Juli Hutchings lives in Fair Hill, Maryland, on her farm, Appleton Equestrian. She has ridden to the FEI levels of dressage and eventing and denotes much of her success to her horses. She brought us this touching tribute to a special horse named Fling last week. You can find her best-selling novel, A Horse to Remember, online or in book stores.
In terms of horse shopping, the well known phrase “oldie but goodie” is a rarity. I find that most trainers, riders and horse enthusiasts would agree the most common attributes shoppers are on the look out for are “young, safe and sound.”
In terms of my students, I often hear they don’t want to look at horses over the age of 9. They want something to compete, but it has to be young and within their price range. With this budget most are left with off-track Thoroughbreds, six to 12 months off the track with little to no show miles.
I applaud the OTTB organizations that have given new life to thousands of homeless thoroughbreds. However, the hype has led some young and green riders who are still in the learning phases to buy an OTTB they aren’t always ready for.
A student of mine was recently in a similar situation. She was leasing the horses in my eventing program at Appleton Equestrian in Fair Hill, Maryland, and gearing up to compete them in her first recognized Novice. She came upon the funds to buy a horse of her own and wanted to keep the upward slope of advancing her riding.
With her budget, the OTTB was all she was pulling up to go see, and most had yet to compete. We found some promising ones, and she went to see a couple on her own, but I didn’t get the feeling it was what she needed in a horse.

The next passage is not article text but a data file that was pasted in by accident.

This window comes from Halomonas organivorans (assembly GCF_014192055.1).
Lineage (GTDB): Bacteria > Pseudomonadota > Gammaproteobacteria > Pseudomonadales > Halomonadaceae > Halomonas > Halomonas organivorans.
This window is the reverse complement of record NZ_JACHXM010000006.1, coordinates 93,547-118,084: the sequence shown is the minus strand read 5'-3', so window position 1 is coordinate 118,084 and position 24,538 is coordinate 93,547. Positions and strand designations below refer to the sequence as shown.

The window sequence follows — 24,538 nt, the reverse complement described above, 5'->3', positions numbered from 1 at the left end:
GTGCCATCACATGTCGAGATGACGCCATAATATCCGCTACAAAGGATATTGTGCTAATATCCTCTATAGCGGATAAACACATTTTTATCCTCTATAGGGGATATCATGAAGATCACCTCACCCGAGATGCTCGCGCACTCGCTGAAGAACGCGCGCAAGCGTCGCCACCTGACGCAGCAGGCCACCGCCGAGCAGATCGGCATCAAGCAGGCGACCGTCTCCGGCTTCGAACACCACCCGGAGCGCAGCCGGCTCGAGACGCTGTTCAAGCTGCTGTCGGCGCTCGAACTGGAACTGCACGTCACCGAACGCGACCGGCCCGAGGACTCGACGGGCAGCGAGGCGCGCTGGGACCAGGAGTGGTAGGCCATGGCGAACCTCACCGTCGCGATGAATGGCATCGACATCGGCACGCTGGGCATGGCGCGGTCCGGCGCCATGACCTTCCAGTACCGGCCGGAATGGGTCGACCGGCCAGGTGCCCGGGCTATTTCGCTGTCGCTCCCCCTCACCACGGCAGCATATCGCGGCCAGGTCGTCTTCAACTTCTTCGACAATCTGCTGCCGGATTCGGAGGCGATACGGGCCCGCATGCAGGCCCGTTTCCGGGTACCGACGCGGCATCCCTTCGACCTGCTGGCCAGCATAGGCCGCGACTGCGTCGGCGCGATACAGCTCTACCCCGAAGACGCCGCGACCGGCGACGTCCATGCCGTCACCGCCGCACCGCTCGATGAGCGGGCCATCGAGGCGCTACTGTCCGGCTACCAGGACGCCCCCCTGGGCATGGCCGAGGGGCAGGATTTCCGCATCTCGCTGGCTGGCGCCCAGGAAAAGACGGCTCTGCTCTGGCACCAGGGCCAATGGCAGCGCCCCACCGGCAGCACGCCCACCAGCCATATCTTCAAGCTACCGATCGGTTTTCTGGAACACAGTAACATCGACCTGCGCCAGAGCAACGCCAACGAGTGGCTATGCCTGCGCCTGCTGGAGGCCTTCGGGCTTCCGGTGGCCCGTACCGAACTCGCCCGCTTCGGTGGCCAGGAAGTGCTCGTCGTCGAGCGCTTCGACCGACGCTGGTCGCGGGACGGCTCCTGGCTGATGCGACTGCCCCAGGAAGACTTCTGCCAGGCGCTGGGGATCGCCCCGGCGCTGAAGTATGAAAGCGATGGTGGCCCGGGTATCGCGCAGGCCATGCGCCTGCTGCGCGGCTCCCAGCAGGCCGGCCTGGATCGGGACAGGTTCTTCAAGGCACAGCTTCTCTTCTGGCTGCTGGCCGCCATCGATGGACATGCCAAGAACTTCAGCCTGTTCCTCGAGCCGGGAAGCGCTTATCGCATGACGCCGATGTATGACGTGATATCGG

After watching her work so hard to get herself to the Novice level, I had hoped that her new horse would continue to further her training. After a discussion in the tack room one night (our “Come to Jesus” as I saw it), she said she realized that it would be a lot more work than she wanted. She agreed what she needed to find was a packer, and for us, age was not going to be a factor.
A week later we brought home Buddy, a 16-year old-gelding with miles at Prelim and a solid Novice/Training packer. The two picked up next week with a recognized Novice event, Buddy already being fit and ready to go after packing a young rider around this previous year. And the best part? He was a less than half the price of her original budget.
As a trainer, I could not be happier for my student. Whether Buddy gives her three years or five years, she will progress steadily up the levels with the extra funds going toward some maintenance to keep him comfortable. After his time, maybe she will find an OTTB to pay forward the wisdom learned from Buddy.
In terms of older horses, I am perhaps biased. Just last summer I took Guido, a 19-year-old dressage horse owned by my mother, Kate Hutchings, in my very first Third, Fourth and Prix St Georges level dressage tests. In one short summer, Guido taught me tempi changes, correct half passes and pirouettes. Now I can take this understanding onto teaching my future horses.
Today Guido is leased to a young rider who has consistently earned the High Point Champion for Third level at three different shows. One day too perhaps this young rider will pass on her knowledge to other horses or students.